The San Antonio Spurs have until 5 p.m. CT on Monday to come to an agreement with Lonnie Walker IV on a rookie contract extension. Prior to last season, Derrick White agreed to a four-year, $70 million extension. The year before that, Dejounte Murray signed a four-year, $64 million extension.
Should the Spurs make it three years in a row by signing Walker to an extension?
Walker unquestionably has a lot of untapped potential. Due to his blinding speed and electric leaping ability, he’s a fun player to watch who is brimming with a variety of different skills. The door is still wide open for him to one day become an effective and valuable basketball player. Unfortunately, I don’t believe that the 22-year-old hasn’t shown enough in his three years in the league to justify giving him a contract extension.
As it stands, Walker is still just a collection of tantalizing skills. The 18th overall pick in the 2018 NBA Draft hasn’t figured out how to use his talents to his advantage on a consistent basis — and it’s not clear that he ever will figure that out.
Offensively, Walker has all the tools to be an effective driver. He’s lightning quick and can get off the ground in a hurry. However, he doesn’t finish off plays with any level of regularity. Walker is a willing passer with ample court vision but that has never translated into him being a reliable playmaker. He has good form on his jumper and deep range but he’s still figuring out the difference between a good shot and a bad shot.
Defensively, advanced statistics almost universally label Walker as one of the worst defenders in the NBA. Given his athleticism and the fact that he can adequately defend star players at times, that may surprise some onlookers. But if you spend any time watching him off the ball, you quickly realize that Walker is one of the worst help defenders in the league. He can’t be counted on to remain focused when he’s away from the action and is only occasionally willing to battle on the boards.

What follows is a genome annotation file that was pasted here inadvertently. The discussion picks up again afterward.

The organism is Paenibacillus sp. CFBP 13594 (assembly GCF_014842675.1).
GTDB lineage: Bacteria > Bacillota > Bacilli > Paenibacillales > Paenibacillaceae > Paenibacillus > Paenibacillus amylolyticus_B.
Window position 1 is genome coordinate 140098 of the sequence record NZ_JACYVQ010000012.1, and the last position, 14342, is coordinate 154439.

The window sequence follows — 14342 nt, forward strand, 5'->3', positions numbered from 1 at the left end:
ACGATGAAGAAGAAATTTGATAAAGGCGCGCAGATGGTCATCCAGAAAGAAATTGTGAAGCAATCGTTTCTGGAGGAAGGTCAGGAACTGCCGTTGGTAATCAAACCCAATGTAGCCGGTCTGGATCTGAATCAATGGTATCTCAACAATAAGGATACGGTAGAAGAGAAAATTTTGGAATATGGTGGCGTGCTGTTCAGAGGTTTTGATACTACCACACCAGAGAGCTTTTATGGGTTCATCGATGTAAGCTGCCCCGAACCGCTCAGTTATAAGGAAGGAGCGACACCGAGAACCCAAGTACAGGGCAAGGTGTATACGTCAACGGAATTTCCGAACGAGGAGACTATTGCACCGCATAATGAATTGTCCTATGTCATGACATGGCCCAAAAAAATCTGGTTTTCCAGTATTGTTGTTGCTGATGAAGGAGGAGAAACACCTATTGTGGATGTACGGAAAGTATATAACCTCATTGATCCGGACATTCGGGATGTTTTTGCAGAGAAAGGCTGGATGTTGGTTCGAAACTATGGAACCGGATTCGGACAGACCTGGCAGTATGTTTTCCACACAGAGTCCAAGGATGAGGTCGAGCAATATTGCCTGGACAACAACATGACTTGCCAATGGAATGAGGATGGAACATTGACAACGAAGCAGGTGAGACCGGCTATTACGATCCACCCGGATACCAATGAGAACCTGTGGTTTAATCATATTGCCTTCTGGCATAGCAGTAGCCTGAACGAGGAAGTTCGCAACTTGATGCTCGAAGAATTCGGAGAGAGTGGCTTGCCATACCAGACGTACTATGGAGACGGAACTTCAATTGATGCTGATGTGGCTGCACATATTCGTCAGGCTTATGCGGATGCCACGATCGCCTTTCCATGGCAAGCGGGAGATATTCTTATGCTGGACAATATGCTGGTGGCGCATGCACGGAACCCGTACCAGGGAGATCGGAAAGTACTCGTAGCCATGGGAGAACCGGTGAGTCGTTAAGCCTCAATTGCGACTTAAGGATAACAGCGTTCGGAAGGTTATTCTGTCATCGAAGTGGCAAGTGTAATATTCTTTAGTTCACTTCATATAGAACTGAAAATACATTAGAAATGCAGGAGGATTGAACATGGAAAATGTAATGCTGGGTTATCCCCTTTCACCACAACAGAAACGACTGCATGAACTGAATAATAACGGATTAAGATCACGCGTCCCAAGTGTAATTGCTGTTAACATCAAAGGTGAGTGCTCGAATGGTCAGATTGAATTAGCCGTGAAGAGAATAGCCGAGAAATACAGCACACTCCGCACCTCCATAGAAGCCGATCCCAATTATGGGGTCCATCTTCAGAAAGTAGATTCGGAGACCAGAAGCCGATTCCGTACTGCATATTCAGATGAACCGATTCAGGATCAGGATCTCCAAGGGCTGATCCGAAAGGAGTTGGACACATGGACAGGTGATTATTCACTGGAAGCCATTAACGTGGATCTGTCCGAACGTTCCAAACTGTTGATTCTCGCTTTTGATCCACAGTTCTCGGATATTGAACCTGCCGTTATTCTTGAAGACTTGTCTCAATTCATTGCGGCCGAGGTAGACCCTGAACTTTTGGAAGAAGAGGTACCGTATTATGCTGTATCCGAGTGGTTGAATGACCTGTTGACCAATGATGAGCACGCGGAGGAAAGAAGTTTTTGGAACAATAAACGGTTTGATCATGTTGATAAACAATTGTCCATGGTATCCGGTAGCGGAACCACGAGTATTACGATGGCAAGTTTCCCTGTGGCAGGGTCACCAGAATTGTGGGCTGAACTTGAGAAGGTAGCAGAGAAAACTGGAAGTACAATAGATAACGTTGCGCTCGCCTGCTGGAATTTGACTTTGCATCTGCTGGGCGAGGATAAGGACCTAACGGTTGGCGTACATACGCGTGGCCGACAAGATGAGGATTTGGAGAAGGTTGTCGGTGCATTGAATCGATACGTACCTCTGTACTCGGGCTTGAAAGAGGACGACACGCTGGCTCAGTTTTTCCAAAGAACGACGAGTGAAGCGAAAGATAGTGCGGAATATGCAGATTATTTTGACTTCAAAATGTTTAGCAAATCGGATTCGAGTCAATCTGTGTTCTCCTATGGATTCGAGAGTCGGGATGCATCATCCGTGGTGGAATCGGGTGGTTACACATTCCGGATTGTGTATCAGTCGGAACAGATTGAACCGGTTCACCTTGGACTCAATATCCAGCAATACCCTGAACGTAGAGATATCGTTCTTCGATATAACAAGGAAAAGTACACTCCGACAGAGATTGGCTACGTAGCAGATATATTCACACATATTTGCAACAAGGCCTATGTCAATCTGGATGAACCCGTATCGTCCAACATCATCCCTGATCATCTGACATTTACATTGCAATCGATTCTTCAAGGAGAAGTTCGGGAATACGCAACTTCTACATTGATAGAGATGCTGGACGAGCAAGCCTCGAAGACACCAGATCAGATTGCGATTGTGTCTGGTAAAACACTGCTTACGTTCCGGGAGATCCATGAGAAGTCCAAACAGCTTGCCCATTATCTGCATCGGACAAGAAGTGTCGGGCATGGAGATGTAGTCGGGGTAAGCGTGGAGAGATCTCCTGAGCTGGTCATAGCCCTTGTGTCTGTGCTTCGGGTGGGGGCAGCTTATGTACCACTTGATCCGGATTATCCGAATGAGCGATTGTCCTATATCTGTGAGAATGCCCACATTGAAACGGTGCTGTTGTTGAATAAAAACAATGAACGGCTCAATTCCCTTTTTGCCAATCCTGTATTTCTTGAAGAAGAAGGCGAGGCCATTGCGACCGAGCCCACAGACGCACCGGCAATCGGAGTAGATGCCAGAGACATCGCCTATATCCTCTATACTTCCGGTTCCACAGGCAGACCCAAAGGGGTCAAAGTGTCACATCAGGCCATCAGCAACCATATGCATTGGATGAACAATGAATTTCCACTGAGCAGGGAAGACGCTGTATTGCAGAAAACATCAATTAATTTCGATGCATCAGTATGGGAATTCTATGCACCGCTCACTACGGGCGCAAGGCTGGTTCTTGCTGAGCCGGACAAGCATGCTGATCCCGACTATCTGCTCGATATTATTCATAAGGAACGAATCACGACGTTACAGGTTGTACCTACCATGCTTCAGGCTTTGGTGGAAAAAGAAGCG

What a Lonnie Walker IV Contract Extension Would Look Like
To extend Walker, the Spurs would likely need to give Walker a contract that pays him approximately $10 million per season. Anything less than that and his representatives would likely want him to play out the season so that he can become a restricted free agent next summer.
While a four-year, $40 million deal isn’t an extravagant deal these days, I don’t like that gamble from San Antonio’s perspective. Although it’s possible that Walker could eventually be worth that figure, I think there’s a higher probability that a contract extension such as that would end up being an overpay.
I believe it makes a lot more sense for the Spurs to reassess Walker at the end of the 2021-22 season. If he exceeds expectations this season and he learns how to weaponize his tools to become an impactful NBA player, I’d be all for giving him his market value next summer. By all accounts, he’s a great teammate who is willing to put in the work — so I’d classify Walker blowing up and becoming a hot commodity as a good problem to have.
Without Demar DeRozan, Patty Mills and Rudy Gay around to carry the scoring load, Walker will get his chances to shine this season. Will he step up and fill the void and become a dependable threat who can impact the game in multiple ways? I’m hoping he does — but I wouldn’t bet $10 million per season on it.